More so than the Big Mac, the Egg McMuffin, or those famous fries you just can’t keep your hands off, the most iconic part of the McDonald’s franchise and brand strategy as a whole is the “Golden Arches.” Sure, their signature selections such as those above, Chicken McNuggets, the Filet-o-Fish, or even those delicious McDonald’s hot apple pies are known and loved by millions across the globe. However, every company and brand strategy must start somewhere, even one that today that boasting over 3,600 individual restaurant locations with a strong, visible, successful presence in over 100 countries worldwide.
So, hit the “drive-thru” quickly, grab a Quarter Pounder with Cheese or a McChicken sandwich and ice-cold Coke, and don’t forget the fries. Then, settle in and take a “McJourney” with us back in time as we see how a food stand opened in a rural California community in 1937 and would eventually re-brand itself. Once they did, they were on the “McRoad” to becoming the most recognizable and iconic company, not only in the restaurant business but in any business across the entire world.
McDonald’s rose to worldwide prominence, starting with a humble beginning in a moderately sized town, Monrovia, California, in 1937. It was then that this franchise would lay the foundation for its brand strategy. Not too long after implementation, they could boast of their “billions and billions served” on their signs out front of each location. However, that brand strategy started as a food stand located near the Monrovia airport. The stand upon its opening, by Patrick McDonald, was called “The Airdome.” Initially, the biggest seller was hot dogs. However, as the stand saw modest business success, the menu would grow to include hamburgers, which cost ten cents apiece, and “all-you-can-drink” orange juice for just a nickel.
Fast forward to 1940, and Patrick’s two sons, Maurice, and Richard would take over the reins of “The Airdome.” The first step in their brand strategy is to bring the stand indoors and relocate it up the road about 40 miles to San Bernardino. The duo also renamed the restaurant at this point to “McDonald’s Bar-B-Que,” with a menu of some 25 items, most of which fell under the BBQ category.
However, by October 1948, the McDonald’s brothers realized that most of their profits came from the sale of hamburgers, so they briefly shut down their “drive-in” type restaurant, despite enjoying some success, to streamline the menu for a re-opening. Once ready for the relaunch, the word “Bar-B-Que” would be dropped, and from here forth, the restaurant was known as McDonald’s, and with a new, more convenient set up for preparation and service, they would re-open on December 12, 1948.
Moving right along in our “McHistory lesson” on brand strategy. Now, as McDonald’s enjoyed more and more success, by April of 1952, it was decided that a new look and a new building would be the next step in the evolution of the McDonald’s brand strategy. At this point, the company’s streamlined original menu had changed slightly, as it first included hamburgers, cheeseburgers, potato chips, soft drinks, and apple pie.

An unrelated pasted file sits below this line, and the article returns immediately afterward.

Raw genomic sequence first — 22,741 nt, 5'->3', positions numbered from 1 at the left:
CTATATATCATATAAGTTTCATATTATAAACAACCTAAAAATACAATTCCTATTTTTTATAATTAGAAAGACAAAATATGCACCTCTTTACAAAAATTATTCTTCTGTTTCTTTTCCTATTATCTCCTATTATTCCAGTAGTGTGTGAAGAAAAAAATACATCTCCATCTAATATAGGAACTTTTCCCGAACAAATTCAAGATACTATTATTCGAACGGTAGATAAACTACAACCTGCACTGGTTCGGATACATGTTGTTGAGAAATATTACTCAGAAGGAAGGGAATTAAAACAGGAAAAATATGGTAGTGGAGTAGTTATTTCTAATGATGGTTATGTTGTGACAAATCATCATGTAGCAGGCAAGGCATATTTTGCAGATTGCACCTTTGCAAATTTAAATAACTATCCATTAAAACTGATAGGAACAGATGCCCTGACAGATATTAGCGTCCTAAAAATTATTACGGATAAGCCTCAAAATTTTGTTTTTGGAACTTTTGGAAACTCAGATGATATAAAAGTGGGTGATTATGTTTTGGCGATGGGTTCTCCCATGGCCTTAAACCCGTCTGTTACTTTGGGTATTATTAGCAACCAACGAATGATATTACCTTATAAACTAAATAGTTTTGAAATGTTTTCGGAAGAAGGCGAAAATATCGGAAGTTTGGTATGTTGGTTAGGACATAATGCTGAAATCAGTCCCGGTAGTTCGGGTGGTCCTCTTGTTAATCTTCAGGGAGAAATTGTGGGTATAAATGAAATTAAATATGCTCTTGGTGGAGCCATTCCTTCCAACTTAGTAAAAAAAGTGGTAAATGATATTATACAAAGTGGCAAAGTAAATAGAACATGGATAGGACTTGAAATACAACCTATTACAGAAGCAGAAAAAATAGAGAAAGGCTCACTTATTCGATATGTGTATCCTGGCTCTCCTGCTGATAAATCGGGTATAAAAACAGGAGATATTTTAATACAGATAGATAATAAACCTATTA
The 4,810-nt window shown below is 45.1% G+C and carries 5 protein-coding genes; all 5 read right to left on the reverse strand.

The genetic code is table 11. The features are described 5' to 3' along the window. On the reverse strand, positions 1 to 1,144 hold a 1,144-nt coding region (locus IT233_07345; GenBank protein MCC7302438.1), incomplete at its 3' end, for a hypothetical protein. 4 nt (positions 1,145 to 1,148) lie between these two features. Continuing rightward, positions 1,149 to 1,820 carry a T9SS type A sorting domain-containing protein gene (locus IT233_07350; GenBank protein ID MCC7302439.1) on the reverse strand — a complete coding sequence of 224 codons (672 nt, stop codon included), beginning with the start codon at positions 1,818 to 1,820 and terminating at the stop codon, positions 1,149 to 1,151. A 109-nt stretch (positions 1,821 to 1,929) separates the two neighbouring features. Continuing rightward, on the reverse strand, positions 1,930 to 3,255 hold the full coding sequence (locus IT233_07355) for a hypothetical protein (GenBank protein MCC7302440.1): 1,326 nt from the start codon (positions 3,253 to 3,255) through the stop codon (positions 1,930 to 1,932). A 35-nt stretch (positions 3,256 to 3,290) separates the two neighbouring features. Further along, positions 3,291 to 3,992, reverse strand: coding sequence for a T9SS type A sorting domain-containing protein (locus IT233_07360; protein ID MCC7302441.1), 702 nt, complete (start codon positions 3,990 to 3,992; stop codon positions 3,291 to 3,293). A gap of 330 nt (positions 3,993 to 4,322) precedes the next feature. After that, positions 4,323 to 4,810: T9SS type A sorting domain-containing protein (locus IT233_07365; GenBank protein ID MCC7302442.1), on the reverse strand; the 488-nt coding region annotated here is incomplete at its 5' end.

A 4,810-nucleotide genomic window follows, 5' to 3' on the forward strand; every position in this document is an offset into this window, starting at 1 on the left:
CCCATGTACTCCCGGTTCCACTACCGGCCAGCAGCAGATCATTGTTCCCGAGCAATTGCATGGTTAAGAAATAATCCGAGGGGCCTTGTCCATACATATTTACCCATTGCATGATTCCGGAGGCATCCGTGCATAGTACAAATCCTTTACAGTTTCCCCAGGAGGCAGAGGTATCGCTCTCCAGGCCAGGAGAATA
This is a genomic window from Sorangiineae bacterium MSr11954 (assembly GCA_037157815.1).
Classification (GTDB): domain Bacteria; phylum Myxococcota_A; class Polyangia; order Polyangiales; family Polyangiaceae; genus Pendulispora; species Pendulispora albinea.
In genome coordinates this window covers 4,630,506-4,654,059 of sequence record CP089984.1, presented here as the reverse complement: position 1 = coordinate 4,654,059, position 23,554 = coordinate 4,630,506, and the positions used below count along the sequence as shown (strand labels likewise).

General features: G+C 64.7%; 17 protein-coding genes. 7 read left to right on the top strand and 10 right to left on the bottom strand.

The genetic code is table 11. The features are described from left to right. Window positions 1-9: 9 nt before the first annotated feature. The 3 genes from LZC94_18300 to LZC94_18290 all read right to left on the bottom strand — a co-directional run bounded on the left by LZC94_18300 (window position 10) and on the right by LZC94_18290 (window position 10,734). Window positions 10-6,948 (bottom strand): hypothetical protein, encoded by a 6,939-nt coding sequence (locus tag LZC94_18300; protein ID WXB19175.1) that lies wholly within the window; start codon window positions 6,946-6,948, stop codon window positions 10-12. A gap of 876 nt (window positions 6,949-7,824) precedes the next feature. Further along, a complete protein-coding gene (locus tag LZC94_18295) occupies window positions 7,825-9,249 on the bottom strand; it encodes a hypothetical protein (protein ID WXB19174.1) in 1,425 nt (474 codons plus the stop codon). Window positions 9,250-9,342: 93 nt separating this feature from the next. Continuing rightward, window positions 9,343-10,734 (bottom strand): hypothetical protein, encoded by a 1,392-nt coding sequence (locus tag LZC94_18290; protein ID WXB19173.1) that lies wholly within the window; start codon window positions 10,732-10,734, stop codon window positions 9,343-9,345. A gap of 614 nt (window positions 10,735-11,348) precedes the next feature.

This switch would be significant because it would see the addition of milkshakes, which have remained a staple of the restaurant’s menu ever since. Likewise, and even more so than the shakes, this would also be when chips were removed in favor of the now famous McDonald’s French fries. There are two primary parts of the brand strategy that led to the brother’s combination feeling that the new building would help them accomplish. These parts were to make the service and all-around dining experience more efficient and present a more “eye-catching” look to the restaurant.
Upon construction of the new McDonald’s building, it was apparent that they had achieved the distinctive new look they set out for in their brand strategy. The new eye-pleasing features included surfaces of shiny, red, and white ceramic tile, stainless steel, brightly colored sheet metal, and glass. In addition, pulsating white, green, red, and yellow neon throughout the restaurant were new and bold additions to the décor.
However, the one significant aesthetic addition that no one could have ever imagined would become a symbol recognized across six continents at the time. This addition was two 25-foot yellow sheet metal arches, at the time trimmed in neon. Even in the design stage, these were referred to in a term we all would come to know, the “Golden Arches.”
The improved efficiency, along with the desire to become more visible, had become the two-pronged brand strategy aimed at the expansion and was a significant step in building the “new” McDonald’s brand. Regarding the “new look,” at first, the now-iconic arches were not necessarily seen yet as the company’s primary logo. The first new symbol moving forward was to stress the new, faster, and more efficient “Speedee Service System.” This would be a “pudgy character” wearing a chef’s hat, whose face somewhat resembled a hamburger named Speedee. The winking eye of Speedie was said to have been a tip of the cap and represent the faster service than their food facility. However, though the cartoonish “Speedie” was the original logo, so to speak, the McDonald’s brothers had initially thought of the “arches” as to catch the attention of bypassers. Hmmm…maybe, just maybe, they were onto something.
As with any strong brand strategy, there are points where the company’s that succeed realize they must evolve or change for the better. In the case of McDonald’s, this change would fully take place when in 1961, Ray Kroc purchased the business from Maurice and Richard. Once Kroc was the owner, he again called for modifications to the brand identity. These would be ones that would change the restaurant industry and ones that would reach every corner of the Earth.
The brothers feared that making risking a national venture could change their thriving local business. Thus, Kroc would offer to help more with brand strategy and take on a significant portion of the responsibility in this expansion. When leaving his discussions with the McDonald’s boys, he had headed home to just outside of Chicago is given the rights to set up McDonald’s franchises all across the United States.
The initial relationship between Ray Kroc and the McDonald’s began in 1954 when he had visited them upon hearing they used eight Prince Castle brand milkshake machines, which were the same brand he was selling. When Kroc showed up at the San Bernardino location, McDonald’s restaurants had grown to include six franchises. Believing that this restaurant model had limitless potential, Kroc suggested that they franchise all over the country as part of his brand strategy.